Both cameras gain from the use of ACR with images looking considerably sharper and better detailed than their JPEG equivalents but the improvement is more significant on the Nikon which now has a pretty obvious per pixel detail advantage over the 50D. Having said that color response is very similar indeed and you would need to be outputting at a very large size for the differences to be noticeable.

And from DPReview’s conclusion:

We’re by no means saying the 50Ds image quality is bad but it’s simply not significantly better than the ten megapixel 40D. In some areas such as dynamic range and high ISO performance it’s actually worse and that simply makes you wonder if the EOS 50D could have been an (even) better camera if its sensor had a slightly more moderate resolution.

The EOS 50D has to stand its ground in a highly competitive bracket of the DSLR market. It is currently almost $500 more expensive than the 40D, almost $500 more expensive than the Nikon D90 and for an extra $100 you can bag yourself a Nikon D300. Looking at the specification differences between the EOS 40D and our test candidate it appears you pay quite a premium for the 50D’s extra megapixels and as we’ve found out during this review you don’t get an awful lot of extra image quality for your money. The Canon EOS 50D still earns itself our highest reward but considering its price point and our slight concerns about its pixel-packed sensor, it only does so by a whisker.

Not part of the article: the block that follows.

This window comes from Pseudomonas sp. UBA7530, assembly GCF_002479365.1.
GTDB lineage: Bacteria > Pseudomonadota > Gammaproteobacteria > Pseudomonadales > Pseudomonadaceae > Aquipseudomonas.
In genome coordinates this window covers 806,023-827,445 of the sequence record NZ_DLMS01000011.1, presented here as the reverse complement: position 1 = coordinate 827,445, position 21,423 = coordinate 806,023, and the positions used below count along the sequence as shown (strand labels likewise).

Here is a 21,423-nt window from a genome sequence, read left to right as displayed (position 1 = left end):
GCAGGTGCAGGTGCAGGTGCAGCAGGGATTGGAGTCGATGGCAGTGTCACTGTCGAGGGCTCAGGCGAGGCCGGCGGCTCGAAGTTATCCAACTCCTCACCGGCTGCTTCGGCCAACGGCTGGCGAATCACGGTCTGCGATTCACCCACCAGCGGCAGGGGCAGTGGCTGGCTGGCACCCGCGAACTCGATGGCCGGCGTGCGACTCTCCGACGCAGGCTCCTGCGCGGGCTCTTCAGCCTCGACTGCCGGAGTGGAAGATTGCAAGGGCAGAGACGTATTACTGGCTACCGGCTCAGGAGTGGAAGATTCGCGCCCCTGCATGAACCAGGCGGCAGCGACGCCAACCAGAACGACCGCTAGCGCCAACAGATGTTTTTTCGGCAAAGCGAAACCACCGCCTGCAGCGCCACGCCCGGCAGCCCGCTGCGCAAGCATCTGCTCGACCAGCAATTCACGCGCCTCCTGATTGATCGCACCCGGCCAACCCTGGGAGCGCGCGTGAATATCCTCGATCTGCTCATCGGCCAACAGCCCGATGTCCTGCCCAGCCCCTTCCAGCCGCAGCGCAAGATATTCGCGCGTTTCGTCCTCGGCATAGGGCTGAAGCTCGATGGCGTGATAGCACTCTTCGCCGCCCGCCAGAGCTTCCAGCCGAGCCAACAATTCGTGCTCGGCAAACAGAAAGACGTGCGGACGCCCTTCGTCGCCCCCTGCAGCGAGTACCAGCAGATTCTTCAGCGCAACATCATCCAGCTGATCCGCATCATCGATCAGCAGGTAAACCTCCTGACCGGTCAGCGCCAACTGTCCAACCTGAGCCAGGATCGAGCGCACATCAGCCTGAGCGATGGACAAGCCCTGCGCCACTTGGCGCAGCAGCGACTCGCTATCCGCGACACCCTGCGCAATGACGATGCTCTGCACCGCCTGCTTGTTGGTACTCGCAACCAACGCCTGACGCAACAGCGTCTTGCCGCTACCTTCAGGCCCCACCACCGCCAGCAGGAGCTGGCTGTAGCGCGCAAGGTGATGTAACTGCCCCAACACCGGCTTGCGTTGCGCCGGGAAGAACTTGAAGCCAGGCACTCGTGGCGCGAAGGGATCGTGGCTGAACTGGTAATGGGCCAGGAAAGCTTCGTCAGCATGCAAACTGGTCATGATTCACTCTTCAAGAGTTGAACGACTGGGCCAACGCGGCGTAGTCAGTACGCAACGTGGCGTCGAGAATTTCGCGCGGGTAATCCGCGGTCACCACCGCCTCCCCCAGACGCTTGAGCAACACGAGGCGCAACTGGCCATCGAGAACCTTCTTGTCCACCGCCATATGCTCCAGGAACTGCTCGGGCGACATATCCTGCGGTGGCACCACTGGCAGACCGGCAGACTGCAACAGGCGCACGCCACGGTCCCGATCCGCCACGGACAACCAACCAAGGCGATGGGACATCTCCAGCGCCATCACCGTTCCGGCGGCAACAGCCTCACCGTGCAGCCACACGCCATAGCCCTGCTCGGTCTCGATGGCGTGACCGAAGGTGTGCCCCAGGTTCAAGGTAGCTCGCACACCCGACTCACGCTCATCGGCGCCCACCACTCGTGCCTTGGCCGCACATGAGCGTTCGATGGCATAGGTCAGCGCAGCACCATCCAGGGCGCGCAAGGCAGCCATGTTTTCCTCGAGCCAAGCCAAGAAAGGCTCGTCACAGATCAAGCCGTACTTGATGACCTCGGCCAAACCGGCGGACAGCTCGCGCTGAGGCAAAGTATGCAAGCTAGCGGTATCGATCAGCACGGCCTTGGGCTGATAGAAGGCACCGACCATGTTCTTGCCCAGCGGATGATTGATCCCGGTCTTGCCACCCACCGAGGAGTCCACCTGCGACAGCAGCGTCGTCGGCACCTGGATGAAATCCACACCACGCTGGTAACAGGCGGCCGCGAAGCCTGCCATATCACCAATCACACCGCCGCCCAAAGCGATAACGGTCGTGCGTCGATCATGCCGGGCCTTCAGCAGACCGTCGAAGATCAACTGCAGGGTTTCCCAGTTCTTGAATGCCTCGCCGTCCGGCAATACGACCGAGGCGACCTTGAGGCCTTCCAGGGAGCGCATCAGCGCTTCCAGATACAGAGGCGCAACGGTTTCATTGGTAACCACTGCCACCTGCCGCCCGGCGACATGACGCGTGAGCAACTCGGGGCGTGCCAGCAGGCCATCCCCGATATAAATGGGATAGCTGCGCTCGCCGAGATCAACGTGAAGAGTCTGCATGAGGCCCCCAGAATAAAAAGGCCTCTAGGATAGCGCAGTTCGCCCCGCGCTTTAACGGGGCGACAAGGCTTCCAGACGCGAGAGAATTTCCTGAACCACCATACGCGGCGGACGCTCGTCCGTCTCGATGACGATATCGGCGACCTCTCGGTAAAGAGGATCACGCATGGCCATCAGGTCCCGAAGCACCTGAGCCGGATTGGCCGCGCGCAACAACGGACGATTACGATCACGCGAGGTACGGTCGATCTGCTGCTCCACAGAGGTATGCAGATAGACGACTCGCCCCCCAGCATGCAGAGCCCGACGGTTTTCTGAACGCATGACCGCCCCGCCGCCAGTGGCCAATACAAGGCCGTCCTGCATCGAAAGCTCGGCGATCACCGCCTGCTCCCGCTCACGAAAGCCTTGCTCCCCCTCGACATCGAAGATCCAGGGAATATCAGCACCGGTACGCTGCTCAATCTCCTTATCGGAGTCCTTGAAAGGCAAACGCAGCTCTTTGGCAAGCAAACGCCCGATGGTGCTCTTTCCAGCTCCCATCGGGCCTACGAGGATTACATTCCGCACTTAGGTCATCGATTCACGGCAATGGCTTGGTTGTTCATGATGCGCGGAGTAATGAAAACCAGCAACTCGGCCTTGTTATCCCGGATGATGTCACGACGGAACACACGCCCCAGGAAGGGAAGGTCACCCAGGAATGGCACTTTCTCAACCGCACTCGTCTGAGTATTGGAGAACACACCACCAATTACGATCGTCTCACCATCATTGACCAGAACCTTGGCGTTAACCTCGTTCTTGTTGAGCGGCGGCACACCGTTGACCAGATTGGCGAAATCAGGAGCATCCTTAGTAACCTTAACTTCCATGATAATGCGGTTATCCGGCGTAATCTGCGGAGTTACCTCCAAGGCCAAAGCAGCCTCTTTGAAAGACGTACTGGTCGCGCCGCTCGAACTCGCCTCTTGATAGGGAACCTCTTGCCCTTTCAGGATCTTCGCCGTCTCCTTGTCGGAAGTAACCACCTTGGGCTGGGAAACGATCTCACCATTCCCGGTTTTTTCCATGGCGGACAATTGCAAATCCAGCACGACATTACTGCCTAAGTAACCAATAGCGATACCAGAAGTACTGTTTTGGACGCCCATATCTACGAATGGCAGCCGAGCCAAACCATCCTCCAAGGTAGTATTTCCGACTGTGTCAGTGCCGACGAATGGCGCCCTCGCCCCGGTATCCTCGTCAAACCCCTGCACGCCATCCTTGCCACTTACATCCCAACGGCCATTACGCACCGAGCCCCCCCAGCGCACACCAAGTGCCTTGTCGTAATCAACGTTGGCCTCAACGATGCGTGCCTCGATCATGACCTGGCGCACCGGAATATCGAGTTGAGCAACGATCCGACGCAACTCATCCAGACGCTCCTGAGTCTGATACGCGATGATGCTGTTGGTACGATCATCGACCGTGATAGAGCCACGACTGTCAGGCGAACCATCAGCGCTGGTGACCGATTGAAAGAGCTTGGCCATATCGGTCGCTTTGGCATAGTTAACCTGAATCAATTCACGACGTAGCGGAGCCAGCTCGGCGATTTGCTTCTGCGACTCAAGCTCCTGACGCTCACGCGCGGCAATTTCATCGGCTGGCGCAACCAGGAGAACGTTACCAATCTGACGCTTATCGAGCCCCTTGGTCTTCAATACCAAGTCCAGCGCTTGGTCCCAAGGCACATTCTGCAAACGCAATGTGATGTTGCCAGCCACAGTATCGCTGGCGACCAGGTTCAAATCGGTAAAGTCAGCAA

The 50D offers worse noise performance, worse dynamic range and less detailed images compared to the EOS 40D and compared to the Nikon D300. I said before since my first post about the 50D, that the Nikon D300 was a much better alternative, and as you can see, this is really the case. The Nikon D300 even offers a lot more advanced features and right now is only $100 more expensive compared to the 50D.

Live View on the 50D also is a complete joke. A little more useful compared to the 40D, but contrast detect AF is painfully slow and you can’t even focus where you want on the screen. The Sony DSC-R1 released in 2005, had much faster contrast detect AF and had the option of moving the focus point on the screen to wherever you want and focus at that location. Today, Canon wants to sell us a slow and limited Live View feature that looks prehistoric compared to 3 year old cameras that are now discontinued. What a shame.

The EOS 40D currently gives you the best value for your money. Expect the price of the 50D to fall like a brick in the next few months. I hope Canon will do much better with the 60D next year.

Pingbacks

  1. Karel Donk » Blog Archive » Canon has lost it (03/12/2008)
  2. Karel Donk » Blog Archive » Canon EOS 5D Mark II: Barely worth it! (22/12/2008)
  3. Karel Donk’s Blog » Blog Archive » Canon EOS 7D: Looking Very Promising (08/09/2009)
  4. Karel Donk’s Blog » Blog Archive » Canon EOS 7D Review: Noisier than 40D (08/11/2009)
  5. Karel Donk’s Blog » Blog Archive » Canon EOS 1D Mark IV Reviews & Thoughts (09/02/2010)
  6. Karel Donk's Blog » Thoughts on the Canon EOS 1DX (26/01/2012)
  7. Karel Donk's Blog » Canon EOS 5D Mark III Review (13/07/2012)